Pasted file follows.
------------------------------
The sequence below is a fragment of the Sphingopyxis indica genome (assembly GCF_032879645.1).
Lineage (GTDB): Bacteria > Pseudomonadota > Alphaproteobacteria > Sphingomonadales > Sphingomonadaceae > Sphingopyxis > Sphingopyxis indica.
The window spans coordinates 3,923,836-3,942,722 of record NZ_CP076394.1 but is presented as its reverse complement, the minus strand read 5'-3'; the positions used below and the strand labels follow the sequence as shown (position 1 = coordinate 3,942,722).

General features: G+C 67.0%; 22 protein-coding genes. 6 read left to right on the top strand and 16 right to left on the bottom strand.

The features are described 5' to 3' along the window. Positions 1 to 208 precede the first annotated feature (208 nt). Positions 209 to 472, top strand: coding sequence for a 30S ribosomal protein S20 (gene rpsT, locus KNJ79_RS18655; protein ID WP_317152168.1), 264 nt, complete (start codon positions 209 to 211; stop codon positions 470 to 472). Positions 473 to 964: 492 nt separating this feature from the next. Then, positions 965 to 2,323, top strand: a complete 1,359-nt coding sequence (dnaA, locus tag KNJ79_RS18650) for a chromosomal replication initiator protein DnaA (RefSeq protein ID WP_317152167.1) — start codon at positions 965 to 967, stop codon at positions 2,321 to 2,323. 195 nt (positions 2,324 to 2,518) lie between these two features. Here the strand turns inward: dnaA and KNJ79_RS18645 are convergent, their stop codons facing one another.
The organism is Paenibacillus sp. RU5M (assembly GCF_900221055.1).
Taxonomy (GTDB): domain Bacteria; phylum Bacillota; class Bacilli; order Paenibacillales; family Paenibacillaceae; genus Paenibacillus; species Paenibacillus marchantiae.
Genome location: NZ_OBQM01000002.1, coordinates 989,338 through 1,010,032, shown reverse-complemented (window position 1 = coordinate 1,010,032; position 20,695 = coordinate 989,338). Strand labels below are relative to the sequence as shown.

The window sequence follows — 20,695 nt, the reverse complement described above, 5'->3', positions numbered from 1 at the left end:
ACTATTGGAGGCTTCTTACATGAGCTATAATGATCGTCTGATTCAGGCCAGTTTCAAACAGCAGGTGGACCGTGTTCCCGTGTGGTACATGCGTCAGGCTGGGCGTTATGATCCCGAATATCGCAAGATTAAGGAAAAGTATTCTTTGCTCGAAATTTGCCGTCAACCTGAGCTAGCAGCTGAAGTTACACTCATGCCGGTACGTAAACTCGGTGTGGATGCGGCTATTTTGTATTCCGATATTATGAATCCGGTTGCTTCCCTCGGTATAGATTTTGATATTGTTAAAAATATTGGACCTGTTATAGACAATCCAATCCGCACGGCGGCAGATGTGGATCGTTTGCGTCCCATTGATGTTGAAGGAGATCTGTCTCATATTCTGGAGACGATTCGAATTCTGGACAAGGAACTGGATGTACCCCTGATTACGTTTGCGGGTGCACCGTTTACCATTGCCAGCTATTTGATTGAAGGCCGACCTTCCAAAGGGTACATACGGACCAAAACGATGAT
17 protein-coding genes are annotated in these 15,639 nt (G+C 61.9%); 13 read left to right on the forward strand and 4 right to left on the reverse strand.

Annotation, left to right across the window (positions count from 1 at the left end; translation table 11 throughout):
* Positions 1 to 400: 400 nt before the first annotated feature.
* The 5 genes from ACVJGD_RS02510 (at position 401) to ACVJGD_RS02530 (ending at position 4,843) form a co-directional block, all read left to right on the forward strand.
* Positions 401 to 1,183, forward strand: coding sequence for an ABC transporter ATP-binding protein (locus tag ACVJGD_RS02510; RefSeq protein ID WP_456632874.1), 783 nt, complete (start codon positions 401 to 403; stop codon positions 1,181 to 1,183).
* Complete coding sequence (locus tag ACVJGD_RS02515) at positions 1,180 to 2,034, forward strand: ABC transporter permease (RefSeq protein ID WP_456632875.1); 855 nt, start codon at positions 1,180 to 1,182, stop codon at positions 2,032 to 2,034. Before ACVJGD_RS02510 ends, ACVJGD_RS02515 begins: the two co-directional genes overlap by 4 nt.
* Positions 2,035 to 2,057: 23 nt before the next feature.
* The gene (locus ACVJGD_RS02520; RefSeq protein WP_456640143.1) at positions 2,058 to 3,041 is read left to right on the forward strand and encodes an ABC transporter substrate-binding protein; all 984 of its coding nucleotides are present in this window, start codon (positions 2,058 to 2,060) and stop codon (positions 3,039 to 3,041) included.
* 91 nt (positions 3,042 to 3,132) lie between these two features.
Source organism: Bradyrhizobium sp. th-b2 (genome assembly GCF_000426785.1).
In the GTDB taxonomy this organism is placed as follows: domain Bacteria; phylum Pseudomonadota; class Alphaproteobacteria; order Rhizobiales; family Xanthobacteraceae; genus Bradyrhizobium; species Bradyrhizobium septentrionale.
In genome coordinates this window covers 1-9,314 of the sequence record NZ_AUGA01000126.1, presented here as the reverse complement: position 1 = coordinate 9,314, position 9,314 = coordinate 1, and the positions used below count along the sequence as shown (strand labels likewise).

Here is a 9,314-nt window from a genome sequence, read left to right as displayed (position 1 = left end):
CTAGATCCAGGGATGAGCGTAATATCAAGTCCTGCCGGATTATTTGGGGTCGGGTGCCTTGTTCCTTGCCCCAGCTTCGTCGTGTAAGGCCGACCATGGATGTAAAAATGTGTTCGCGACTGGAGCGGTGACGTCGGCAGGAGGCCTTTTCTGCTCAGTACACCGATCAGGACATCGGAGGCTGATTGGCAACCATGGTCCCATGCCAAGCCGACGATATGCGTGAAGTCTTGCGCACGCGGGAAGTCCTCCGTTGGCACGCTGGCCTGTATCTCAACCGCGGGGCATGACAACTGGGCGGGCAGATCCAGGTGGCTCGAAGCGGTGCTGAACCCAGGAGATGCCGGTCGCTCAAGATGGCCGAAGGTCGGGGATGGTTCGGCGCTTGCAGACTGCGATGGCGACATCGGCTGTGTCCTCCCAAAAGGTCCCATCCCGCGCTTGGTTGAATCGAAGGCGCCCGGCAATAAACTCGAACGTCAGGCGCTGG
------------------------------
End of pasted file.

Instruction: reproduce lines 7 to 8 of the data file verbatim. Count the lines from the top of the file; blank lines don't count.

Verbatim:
Taxonomy (GTDB): domain Bacteria; phylum Bacillota; class Bacilli; order Paenibacillales; family Paenibacillaceae; genus Paenibacillus; species Paenibacillus marchantiae.
Genome location: NZ_OBQM01000002.1, coordinates 989,338 through 1,010,032, shown reverse-complemented (window position 1 = coordinate 1,010,032; position 20,695 = coordinate 989,338). Strand labels below are relative to the sequence as shown.